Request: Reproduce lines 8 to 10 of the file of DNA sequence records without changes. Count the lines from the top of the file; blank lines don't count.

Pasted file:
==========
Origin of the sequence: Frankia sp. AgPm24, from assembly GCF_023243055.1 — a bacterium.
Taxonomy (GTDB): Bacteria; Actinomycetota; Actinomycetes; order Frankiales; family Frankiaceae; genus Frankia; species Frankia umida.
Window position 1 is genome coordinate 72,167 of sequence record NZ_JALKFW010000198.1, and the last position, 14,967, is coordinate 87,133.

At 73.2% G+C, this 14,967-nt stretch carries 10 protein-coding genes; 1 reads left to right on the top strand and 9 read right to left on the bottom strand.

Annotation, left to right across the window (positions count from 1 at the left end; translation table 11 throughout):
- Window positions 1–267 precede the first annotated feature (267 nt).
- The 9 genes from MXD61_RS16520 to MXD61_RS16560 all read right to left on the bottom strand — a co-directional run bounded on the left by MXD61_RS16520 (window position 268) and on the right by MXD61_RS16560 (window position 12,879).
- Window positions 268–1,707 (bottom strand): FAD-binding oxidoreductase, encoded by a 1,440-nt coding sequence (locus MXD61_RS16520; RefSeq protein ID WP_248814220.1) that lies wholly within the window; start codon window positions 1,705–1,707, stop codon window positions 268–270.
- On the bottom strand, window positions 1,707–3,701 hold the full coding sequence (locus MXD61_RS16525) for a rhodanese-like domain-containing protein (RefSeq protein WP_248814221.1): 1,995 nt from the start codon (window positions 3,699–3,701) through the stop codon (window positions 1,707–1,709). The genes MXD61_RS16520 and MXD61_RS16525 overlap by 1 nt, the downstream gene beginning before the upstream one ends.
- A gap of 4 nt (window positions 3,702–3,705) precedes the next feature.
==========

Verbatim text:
- Window positions 268–1,707 (bottom strand): FAD-binding oxidoreductase, encoded by a 1,440-nt coding sequence (locus MXD61_RS16520; RefSeq protein ID WP_248814220.1) that lies wholly within the window; start codon window positions 1,705–1,707, stop codon window positions 268–270.
- On the bottom strand, window positions 1,707–3,701 hold the full coding sequence (locus MXD61_RS16525) for a rhodanese-like domain-containing protein (RefSeq protein WP_248814221.1): 1,995 nt from the start codon (window positions 3,699–3,701) through the stop codon (window positions 1,707–1,709). The genes MXD61_RS16520 and MXD61_RS16525 overlap by 1 nt, the downstream gene beginning before the upstream one ends.
- A gap of 4 nt (window positions 3,702–3,705) precedes the next feature.